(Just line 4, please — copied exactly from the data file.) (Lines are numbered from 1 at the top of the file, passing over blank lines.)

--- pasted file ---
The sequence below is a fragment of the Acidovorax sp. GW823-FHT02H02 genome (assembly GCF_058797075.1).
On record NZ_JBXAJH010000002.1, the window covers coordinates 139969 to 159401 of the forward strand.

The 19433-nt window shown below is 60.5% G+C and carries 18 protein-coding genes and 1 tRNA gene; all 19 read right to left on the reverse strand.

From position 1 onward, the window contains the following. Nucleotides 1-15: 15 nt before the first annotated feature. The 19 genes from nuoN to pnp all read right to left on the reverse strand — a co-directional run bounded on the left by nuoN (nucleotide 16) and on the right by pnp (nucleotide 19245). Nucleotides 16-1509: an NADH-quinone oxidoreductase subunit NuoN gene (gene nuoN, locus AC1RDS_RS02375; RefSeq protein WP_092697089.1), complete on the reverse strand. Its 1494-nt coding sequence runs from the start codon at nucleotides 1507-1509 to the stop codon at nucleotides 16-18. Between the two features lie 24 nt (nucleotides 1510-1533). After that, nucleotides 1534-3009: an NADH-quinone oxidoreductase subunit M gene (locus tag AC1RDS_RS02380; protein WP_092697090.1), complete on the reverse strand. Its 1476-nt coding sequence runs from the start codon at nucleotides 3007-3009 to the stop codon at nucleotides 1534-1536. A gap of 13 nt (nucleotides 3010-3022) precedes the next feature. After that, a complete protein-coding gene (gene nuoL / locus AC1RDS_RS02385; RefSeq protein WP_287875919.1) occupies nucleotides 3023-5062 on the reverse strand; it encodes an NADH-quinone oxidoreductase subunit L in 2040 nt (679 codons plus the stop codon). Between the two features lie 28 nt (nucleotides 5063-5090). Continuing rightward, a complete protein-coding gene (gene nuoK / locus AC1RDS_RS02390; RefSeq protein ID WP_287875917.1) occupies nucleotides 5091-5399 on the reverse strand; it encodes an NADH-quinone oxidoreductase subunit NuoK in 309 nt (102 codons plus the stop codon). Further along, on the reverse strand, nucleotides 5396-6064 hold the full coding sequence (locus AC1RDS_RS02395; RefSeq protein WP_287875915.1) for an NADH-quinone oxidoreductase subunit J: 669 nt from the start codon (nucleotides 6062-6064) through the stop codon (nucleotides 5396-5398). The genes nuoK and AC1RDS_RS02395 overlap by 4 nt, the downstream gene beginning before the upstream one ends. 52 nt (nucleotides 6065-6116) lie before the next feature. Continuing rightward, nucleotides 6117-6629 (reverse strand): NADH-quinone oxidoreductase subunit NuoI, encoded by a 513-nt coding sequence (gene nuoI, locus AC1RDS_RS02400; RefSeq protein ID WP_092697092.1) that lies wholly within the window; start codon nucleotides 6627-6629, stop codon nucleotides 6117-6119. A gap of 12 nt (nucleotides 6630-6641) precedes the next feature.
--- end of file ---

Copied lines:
From position 1 onward, the window contains the following. Nucleotides 1-15: 15 nt before the first annotated feature. The 19 genes from nuoN to pnp all read right to left on the reverse strand — a co-directional run bounded on the left by nuoN (nucleotide 16) and on the right by pnp (nucleotide 19245). Nucleotides 16-1509: an NADH-quinone oxidoreductase subunit NuoN gene (gene nuoN, locus AC1RDS_RS02375; RefSeq protein WP_092697089.1), complete on the reverse strand. Its 1494-nt coding sequence runs from the start codon at nucleotides 1507-1509 to the stop codon at nucleotides 16-18. Between the two features lie 24 nt (nucleotides 1510-1533). After that, nucleotides 1534-3009: an NADH-quinone oxidoreductase subunit M gene (locus tag AC1RDS_RS02380; protein WP_092697090.1), complete on the reverse strand. Its 1476-nt coding sequence runs from the start codon at nucleotides 3007-3009 to the stop codon at nucleotides 1534-1536. A gap of 13 nt (nucleotides 3010-3022) precedes the next feature. After that, a complete protein-coding gene (gene nuoL / locus AC1RDS_RS02385; RefSeq protein WP_287875919.1) occupies nucleotides 3023-5062 on the reverse strand; it encodes an NADH-quinone oxidoreductase subunit L in 2040 nt (679 codons plus the stop codon). Between the two features lie 28 nt (nucleotides 5063-5090). Continuing rightward, a complete protein-coding gene (gene nuoK / locus AC1RDS_RS02390; RefSeq protein ID WP_287875917.1) occupies nucleotides 5091-5399 on the reverse strand; it encodes an NADH-quinone oxidoreductase subunit NuoK in 309 nt (102 codons plus the stop codon). Further along, on the reverse strand, nucleotides 5396-6064 hold the full coding sequence (locus AC1RDS_RS02395; RefSeq protein WP_287875915.1) for an NADH-quinone oxidoreductase subunit J: 669 nt from the start codon (nucleotides 6062-6064) through the stop codon (nucleotides 5396-5398). The genes nuoK and AC1RDS_RS02395 overlap by 4 nt, the downstream gene beginning before the upstream one ends. 52 nt (nucleotides 6065-6116) lie before the next feature. Continuing rightward, nucleotides 6117-6629 (reverse strand): NADH-quinone oxidoreductase subunit NuoI, encoded by a 513-nt coding sequence (gene nuoI, locus AC1RDS_RS02400; RefSeq protein ID WP_092697092.1) that lies wholly within the window; start codon nucleotides 6627-6629, stop codon nucleotides 6117-6119. A gap of 12 nt (nucleotides 6630-6641) precedes the next feature.